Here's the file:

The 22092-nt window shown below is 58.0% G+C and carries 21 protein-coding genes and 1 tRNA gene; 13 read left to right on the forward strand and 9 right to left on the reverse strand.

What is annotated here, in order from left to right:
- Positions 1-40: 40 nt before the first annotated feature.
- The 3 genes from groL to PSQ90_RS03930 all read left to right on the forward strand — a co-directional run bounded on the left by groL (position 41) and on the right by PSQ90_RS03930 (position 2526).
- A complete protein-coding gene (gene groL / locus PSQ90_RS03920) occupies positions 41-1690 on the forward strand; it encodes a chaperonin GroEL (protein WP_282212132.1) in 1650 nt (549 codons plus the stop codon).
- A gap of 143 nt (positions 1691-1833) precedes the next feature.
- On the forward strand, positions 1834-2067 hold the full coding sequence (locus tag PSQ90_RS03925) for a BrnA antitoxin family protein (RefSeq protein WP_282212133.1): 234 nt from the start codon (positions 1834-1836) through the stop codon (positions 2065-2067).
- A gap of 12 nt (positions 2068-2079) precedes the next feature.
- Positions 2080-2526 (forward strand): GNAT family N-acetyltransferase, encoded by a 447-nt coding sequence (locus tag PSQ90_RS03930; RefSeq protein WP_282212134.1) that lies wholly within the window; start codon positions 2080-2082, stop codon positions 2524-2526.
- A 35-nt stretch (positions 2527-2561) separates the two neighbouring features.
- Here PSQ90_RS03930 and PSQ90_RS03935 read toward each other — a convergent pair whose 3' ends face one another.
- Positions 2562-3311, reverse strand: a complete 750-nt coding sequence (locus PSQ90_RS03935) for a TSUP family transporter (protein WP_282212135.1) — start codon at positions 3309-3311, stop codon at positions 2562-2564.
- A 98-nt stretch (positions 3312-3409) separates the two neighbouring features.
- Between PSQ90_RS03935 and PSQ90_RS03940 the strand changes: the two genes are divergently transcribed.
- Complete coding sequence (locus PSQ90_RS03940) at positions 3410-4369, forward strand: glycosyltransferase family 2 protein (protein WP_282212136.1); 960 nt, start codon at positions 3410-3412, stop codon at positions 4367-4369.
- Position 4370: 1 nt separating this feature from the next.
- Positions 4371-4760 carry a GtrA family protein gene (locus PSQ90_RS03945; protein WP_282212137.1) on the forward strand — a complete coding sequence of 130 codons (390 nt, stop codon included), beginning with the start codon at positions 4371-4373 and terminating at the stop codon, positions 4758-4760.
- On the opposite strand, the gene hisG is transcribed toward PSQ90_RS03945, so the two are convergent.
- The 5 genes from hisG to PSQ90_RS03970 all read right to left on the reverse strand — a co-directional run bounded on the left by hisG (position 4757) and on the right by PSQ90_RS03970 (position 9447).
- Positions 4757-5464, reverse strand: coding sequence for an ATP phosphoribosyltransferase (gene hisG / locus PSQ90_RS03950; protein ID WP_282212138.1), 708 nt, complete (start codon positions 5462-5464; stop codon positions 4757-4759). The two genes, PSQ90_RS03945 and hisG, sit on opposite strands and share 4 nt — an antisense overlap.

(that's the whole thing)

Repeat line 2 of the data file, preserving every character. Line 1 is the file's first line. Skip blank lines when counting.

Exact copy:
What is annotated here, in order from left to right: